Homeschooling Holy Week

Holy Week with little kids (or medium kids) (or, hell, probably big kids too) can be…trying. It’s beautiful and wonderful but so much to do and so many naps missed.

(Full disclosure, it is I who weep for the loss of naps, not my three-year-old.) 

I think it’s so important to mark this week with them though- these are the most holy days of our year, and hopefully just having them be there (even if they’re asleep in my arms in pajamas, like Buddy usually is during the vigil) will be a good memory and lesson for them. I have nothing but happy memories of attending the Triduum liturgy as a kid (enough to know that it’s one liturgy,) and while I’ll write more about how special it is to our family next time, it’s such a beautiful time.

So obviously we attend the Mass of the Lord’s Supper on Holy Thursday, Good Friday services (not Mass- one of my religious pet peeves, right up there with the Immaculate Conception being about Jesus) and the Easter Vigil.  That forms the basis of our week and is what I’ve tried to build the curriculum around this year. 

Squeaks is in first grade, so she’s getting more in depth this year. We’re reading the Passion narratives in her Magnifikid. This serves two purposes- she gets to read them out loud and learn things and talk about them with me, and she is familiar with them (including physically on the page) on Thursday and Friday when we go to church. 

This year we’re starting a new game too- a Holy Week trivia game! 

I know! Get excited! 

There’s a board (kind of) and everything but this year she’s pretty little so I just go through the (easy) questions with her and she gets a certain number of points, which get translated into sacrifice noodles.

Kid loves her some sacrifice noodles.

We’re also bringing back the Resurrection Egg set from last year. I bought it, because I’m lazy, but I know you can make them too. It’s super cute, each egg has a symbol of the Passion in it, and you read a little story about each one.

(Okay I have to edit the stories because mine were written by a Protestant company and are just a TEENSY bit heretical.)

(Again. LAZY.)

Squeaks looooves these. She literally asks for them all year. 

We also make an effort to do the stations of the cross this week. Our parish does a living stations with the school kids tomorrow night, and we absolutely love it. We’ve taken the kids the last few years and it brings it to life in a way they have never seen before.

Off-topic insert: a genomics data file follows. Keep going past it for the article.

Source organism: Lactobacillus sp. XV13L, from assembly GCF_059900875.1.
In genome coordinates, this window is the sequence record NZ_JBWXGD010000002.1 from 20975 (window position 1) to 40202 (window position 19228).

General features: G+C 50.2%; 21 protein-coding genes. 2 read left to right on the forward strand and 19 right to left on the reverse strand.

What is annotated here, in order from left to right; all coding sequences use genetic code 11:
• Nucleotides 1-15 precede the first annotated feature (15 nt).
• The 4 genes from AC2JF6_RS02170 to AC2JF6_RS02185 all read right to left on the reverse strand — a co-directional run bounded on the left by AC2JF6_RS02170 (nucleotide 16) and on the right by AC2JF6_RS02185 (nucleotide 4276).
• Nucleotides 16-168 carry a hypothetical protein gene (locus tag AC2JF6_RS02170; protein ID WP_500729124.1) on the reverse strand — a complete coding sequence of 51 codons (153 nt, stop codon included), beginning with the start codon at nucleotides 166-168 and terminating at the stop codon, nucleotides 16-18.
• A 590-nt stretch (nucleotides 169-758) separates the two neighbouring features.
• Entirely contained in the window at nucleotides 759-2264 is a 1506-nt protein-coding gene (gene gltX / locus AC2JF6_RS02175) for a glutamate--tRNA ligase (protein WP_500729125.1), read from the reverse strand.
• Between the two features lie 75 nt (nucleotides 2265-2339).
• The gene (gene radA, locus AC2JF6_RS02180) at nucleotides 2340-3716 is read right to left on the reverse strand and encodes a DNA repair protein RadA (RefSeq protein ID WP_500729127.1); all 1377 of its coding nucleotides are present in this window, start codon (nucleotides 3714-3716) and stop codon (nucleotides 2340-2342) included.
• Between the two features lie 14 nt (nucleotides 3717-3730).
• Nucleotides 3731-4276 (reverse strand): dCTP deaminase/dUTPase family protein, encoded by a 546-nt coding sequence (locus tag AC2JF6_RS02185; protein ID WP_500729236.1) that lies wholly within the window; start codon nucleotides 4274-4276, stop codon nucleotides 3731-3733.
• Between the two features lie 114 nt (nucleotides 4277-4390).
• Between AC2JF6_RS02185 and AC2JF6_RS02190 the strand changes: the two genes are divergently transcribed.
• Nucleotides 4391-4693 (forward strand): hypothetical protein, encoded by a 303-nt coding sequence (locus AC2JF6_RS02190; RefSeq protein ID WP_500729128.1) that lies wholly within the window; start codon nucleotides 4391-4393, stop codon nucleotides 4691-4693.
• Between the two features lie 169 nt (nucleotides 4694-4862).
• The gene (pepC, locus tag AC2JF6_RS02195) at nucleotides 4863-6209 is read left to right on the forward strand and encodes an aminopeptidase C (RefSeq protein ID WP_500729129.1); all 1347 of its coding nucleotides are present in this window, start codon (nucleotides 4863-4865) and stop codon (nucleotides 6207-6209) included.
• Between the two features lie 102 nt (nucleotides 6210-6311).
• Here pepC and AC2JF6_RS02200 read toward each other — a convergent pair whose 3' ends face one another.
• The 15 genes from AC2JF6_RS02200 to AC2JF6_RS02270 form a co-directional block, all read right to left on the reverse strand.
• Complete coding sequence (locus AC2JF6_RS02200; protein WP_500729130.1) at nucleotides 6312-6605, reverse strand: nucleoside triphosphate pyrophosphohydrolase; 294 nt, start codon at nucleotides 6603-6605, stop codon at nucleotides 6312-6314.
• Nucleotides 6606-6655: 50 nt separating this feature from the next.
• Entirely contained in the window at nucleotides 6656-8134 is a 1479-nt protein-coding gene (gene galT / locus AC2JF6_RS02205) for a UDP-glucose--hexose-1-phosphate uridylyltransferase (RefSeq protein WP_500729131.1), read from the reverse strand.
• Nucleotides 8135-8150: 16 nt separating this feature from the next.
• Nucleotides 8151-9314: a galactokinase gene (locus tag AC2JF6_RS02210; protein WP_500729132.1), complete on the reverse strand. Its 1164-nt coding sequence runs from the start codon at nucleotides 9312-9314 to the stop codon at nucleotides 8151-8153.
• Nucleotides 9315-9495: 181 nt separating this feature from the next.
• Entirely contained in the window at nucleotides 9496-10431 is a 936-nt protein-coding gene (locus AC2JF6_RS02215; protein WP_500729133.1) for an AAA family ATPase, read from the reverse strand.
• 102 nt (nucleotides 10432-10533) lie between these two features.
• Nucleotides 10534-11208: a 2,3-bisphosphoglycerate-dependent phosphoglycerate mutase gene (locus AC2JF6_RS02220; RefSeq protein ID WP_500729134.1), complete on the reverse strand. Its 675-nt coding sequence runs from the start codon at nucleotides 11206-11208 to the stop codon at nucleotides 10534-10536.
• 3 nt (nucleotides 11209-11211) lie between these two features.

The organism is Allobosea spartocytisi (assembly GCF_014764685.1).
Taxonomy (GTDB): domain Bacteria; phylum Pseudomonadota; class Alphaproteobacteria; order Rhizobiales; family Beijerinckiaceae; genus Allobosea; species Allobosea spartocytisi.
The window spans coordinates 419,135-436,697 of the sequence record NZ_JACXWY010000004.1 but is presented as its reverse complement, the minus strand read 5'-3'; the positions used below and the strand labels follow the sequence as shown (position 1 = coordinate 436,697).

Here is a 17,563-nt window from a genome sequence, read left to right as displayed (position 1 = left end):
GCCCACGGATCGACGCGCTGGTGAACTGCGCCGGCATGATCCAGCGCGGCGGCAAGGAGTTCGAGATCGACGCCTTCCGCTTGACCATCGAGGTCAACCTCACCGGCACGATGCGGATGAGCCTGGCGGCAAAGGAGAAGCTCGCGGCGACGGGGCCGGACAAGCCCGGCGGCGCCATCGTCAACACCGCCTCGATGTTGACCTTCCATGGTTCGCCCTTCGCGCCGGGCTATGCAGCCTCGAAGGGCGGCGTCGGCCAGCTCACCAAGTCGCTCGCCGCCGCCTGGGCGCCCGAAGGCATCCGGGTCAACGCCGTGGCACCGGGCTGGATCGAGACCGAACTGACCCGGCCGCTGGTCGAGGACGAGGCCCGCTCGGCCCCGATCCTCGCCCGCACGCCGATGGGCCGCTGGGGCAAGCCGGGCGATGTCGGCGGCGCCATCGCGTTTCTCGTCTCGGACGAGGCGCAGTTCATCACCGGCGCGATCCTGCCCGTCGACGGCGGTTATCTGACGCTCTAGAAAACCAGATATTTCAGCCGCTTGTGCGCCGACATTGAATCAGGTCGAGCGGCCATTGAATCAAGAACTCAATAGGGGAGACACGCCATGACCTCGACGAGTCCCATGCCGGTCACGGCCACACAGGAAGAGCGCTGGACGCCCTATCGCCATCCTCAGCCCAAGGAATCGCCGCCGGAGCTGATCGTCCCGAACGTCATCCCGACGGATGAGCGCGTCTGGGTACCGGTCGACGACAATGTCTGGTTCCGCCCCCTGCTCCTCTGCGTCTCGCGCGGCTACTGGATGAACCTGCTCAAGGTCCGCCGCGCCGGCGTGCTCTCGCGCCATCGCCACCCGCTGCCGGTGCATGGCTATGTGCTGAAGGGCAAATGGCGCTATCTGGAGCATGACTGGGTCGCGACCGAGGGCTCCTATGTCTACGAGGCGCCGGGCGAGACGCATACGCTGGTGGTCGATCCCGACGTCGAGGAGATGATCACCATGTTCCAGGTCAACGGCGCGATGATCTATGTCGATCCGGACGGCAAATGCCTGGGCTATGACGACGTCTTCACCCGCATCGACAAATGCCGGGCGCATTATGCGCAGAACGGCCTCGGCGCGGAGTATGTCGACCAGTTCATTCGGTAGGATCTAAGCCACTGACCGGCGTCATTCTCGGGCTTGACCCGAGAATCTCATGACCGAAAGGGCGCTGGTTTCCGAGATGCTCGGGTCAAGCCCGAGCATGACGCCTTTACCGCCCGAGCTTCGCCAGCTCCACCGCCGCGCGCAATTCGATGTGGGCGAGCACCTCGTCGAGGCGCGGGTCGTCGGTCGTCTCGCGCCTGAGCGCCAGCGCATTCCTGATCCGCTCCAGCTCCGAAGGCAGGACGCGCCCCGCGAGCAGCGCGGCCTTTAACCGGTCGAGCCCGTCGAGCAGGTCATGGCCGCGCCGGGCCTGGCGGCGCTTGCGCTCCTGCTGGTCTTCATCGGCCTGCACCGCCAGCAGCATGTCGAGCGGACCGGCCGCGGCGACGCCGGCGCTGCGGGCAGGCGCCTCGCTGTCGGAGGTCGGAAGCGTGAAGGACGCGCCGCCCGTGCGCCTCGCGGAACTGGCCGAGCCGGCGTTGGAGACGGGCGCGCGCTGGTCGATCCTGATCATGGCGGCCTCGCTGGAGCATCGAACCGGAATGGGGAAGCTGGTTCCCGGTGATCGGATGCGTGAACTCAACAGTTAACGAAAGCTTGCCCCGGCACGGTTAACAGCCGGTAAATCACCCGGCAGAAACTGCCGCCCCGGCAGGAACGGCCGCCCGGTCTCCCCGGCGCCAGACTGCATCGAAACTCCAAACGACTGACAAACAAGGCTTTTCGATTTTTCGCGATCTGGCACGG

So that’s our cobbled together Holy Week curriculum/tradition. Stay tuned for next year when I get my shit together and buy purple fabric to drape all of our statues. 

You mean…it’s not about school?





Well, okay. It’s kind of about school.

Because part of my point is that I always end up writing major papers about popes or ecumenical councils or something Churchy during Holy Week and it seems oddly prophetic or at least forces me to be slightly contemplative while I’m gnawing at the inside of my mouth because what if it’s not good enought what then God? I’m going to fail and no one will ever love me.

But I just realized that maybe it’s less prophetic than…I just write most of my papers about the history of the Church. And Easter falls during a semester. Ergo, I’m probably writing a paper about the Church during Holy Week. So…not so much foreordained.


Holy Week! I totally love solemnly observe it.

As the Lovely Katie wrote about so eloquently, it’s even better when it’s Passover too. It’s just…I don’t know. I like it when my major religions coincide. It’s like God read my thesis. And liked it.

So while I write some more about John Paul II and his implementation of Vatican II (Thesis: HE TOTALLY DID IMPLEMENT OH MY GOSH YOU GUYS SERIOUSLY.) and think about how I love Holy Thursday so much I’m not even mad that I have to talk about something I don’t understand all day tomorrow, or, you know, write down something I don’t understand to talk about all day tomorrow, I believe this summarizes perfectly what would happen if I was, in fact, Jewish, and I did, in fact, marry a Jew.

Just throw in a Christian holiday and you’ll get how my marriage will go.

(Again with the queue.) - Sorry your side of the family won't merit my attendance at the first-night Seder